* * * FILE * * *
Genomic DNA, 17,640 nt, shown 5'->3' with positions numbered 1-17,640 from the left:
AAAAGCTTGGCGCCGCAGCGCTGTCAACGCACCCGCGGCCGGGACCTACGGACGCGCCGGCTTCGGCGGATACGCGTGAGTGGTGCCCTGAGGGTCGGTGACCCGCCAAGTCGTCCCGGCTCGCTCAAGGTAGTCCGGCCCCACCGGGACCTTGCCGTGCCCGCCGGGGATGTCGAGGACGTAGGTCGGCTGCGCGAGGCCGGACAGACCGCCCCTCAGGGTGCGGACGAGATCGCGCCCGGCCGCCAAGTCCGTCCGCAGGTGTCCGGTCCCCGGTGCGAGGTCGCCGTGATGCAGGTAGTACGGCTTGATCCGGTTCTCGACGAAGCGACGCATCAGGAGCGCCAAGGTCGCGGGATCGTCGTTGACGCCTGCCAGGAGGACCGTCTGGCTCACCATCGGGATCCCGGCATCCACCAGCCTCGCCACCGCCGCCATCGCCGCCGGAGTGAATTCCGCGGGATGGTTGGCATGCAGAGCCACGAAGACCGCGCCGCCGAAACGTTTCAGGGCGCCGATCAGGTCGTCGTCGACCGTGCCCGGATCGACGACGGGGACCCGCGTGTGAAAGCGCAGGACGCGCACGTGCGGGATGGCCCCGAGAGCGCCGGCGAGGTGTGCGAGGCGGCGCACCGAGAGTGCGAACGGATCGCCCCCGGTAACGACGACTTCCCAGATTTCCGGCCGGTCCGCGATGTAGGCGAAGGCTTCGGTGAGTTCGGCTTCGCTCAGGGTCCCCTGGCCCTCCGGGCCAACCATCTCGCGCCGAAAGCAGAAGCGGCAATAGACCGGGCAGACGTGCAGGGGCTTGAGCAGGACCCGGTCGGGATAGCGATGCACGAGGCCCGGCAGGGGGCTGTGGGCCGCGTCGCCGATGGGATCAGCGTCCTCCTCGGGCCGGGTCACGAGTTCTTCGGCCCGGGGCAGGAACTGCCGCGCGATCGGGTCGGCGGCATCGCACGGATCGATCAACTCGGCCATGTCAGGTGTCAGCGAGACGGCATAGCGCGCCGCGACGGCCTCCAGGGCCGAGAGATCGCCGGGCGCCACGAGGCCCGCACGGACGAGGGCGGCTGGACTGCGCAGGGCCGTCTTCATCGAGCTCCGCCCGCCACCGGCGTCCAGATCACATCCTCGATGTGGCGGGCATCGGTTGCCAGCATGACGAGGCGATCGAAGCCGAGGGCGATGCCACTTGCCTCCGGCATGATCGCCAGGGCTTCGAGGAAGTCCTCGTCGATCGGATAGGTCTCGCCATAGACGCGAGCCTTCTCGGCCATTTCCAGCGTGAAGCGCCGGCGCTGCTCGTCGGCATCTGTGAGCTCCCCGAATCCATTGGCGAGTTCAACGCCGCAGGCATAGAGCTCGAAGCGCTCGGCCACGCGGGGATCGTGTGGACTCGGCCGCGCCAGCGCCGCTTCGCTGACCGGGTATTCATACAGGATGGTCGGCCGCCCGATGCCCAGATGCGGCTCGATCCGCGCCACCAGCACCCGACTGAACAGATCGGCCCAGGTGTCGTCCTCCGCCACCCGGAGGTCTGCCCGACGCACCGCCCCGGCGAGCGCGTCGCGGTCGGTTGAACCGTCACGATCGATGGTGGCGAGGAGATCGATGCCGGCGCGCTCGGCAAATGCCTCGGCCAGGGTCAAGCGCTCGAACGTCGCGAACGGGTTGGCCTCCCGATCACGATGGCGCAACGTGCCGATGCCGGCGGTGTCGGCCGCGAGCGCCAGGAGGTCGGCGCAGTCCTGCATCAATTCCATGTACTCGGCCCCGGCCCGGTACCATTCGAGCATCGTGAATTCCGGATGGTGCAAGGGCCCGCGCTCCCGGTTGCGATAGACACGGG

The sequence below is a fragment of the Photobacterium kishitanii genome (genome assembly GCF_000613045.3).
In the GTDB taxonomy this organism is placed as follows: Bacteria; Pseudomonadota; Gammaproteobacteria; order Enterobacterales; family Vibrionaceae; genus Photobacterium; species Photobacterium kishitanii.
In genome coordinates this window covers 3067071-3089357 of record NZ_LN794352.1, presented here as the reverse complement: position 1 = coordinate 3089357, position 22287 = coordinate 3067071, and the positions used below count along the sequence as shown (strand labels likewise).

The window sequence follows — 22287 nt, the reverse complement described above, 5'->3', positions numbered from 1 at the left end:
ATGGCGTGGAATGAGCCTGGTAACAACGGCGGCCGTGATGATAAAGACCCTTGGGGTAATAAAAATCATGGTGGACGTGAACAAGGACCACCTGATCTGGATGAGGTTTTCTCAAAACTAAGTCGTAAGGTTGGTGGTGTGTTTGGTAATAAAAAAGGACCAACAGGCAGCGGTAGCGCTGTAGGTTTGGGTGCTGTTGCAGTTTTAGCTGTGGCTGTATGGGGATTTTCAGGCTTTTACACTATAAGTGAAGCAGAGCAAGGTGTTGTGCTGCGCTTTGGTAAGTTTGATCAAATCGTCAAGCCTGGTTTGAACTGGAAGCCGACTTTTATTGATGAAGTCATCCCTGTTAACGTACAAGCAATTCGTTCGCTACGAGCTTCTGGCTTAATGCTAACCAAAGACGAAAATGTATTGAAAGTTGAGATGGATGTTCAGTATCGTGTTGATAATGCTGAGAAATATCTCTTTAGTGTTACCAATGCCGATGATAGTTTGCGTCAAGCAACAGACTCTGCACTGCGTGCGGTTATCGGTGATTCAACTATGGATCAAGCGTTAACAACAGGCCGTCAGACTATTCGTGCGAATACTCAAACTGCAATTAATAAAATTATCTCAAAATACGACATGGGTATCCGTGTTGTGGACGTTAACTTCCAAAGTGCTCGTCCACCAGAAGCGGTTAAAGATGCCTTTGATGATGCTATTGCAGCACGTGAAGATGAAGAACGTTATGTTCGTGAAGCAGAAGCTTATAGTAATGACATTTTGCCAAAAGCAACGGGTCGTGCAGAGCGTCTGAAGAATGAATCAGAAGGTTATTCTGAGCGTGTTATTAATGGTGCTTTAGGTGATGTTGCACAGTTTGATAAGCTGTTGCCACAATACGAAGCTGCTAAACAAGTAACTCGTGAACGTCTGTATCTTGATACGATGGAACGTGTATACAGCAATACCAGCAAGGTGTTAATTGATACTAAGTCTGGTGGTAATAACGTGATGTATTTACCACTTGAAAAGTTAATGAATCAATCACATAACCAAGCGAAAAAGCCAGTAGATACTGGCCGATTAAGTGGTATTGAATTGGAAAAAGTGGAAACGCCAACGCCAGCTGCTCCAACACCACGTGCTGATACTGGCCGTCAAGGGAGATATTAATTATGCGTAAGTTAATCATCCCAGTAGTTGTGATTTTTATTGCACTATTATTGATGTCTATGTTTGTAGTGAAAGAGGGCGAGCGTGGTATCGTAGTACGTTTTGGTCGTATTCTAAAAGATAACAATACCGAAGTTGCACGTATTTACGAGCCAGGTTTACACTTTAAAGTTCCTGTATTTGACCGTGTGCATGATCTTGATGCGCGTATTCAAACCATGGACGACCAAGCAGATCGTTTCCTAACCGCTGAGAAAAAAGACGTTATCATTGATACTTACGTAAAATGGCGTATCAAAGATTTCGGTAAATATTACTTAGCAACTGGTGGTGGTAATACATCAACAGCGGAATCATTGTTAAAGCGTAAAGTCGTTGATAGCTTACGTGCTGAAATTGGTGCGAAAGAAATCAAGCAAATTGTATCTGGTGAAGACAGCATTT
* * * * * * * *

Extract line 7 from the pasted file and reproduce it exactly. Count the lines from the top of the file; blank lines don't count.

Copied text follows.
ATGGCGTGGAATGAGCCTGGTAACAACGGCGGCCGTGATGATAAAGACCCTTGGGGTAATAAAAATCATGGTGGACGTGAACAAGGACCACCTGATCTGGATGAGGTTTTCTCAAAACTAAGTCGTAAGGTTGGTGGTGTGTTTGGTAATAAAAAAGGACCAACAGGCAGCGGTAGCGCTGTAGGTTTGGGTGCTGTTGCAGTTTTAGCTGTGGCTGTATGGGGATTTTCAGGCTTTTACACTATAAGTGAAGCAGAGCAAGGTGTTGTGCTGCGCTTTGGTAAGTTTGATCAAATCGTCAAGCCTGGTTTGAACTGGAAGCCGACTTTTATTGATGAAGTCATCCCTGTTAACGTACAAGCAATTCGTTCGCTACGAGCTTCTGGCTTAATGCTAACCAAAGACGAAAATGTATTGAAAGTTGAGATGGATGTTCAGTATCGTGTTGATAATGCTGAGAAATATCTCTTTAGTGTTACCAATGCCGATGATAGTTTGCGTCAAGCAACAGACTCTGCACTGCGTGCGGTTATCGGTGATTCAACTATGGATCAAGCGTTAACAACAGGCCGTCAGACTATTCGTGCGAATACTCAAACTGCAATTAATAAAATTATCTCAAAATACGACATGGGTATCCGTGTTGTGGACGTTAACTTCCAAAGTGCTCGTCCACCAGAAGCGGTTAAAGATGCCTTTGATGATGCTATTGCAGCACGTGAAGATGAAGAACGTTATGTTCGTGAAGCAGAAGCTTATAGTAATGACATTTTGCCAAAAGCAACGGGTCGTGCAGAGCGTCTGAAGAATGAATCAGAAGGTTATTCTGAGCGTGTTATTAATGGTGCTTTAGGTGATGTTGCACAGTTTGATAAGCTGTTGCCACAATACGAAGCTGCTAAACAAGTAACTCGTGAACGTCTGTATCTTGATACGATGGAACGTGTATACAGCAATACCAGCAAGGTGTTAATTGATACTAAGTCTGGTGGTAATAACGTGATGTATTTACCACTTGAAAAGTTAATGAATCAATCACATAACCAAGCGAAAAAGCCAGTAGATACTGGCCGATTAAGTGGTATTGAATTGGAAAAAGTGGAAACGCCAACGCCAGCTGCTCCAACACCACGTGCTGATACTGGCCGTCAAGGGAGATATTAATTATGCGTAAGTTAATCATCCCAGTAGTTGTGATTTTTATTGCACTATTATTGATGTCTATGTTTGTAGTGAAAGAGGGCGAGCGTGGTATCGTAGTACGTTTTGGTCGTATTCTAAAAGATAACAATACCGAAGTTGCACGTATTTACGAGCCAGGTTTACACTTTAAAGTTCCTGTATTTGACCGTGTGCATGATCTTGATGCGCGTATTCAAACCATGGACGACCAAGCAGATCGTTTCCTAACCGCTGAGAAAAAAGACGTTATCATTGATACTTACGTAAAATGGCGTATCAAAGATTTCGGTAAATATTACTTAGCAACTGGTGGTGGTAATACATCAACAGCGGAATCATTGTTAAAGCGTAAAGTCGTTGATAGCTTACGTGCTGAAATTGGTGCGAAAGAAATCAAGCAAATTGTATCTGGTGAAGACAGCATTT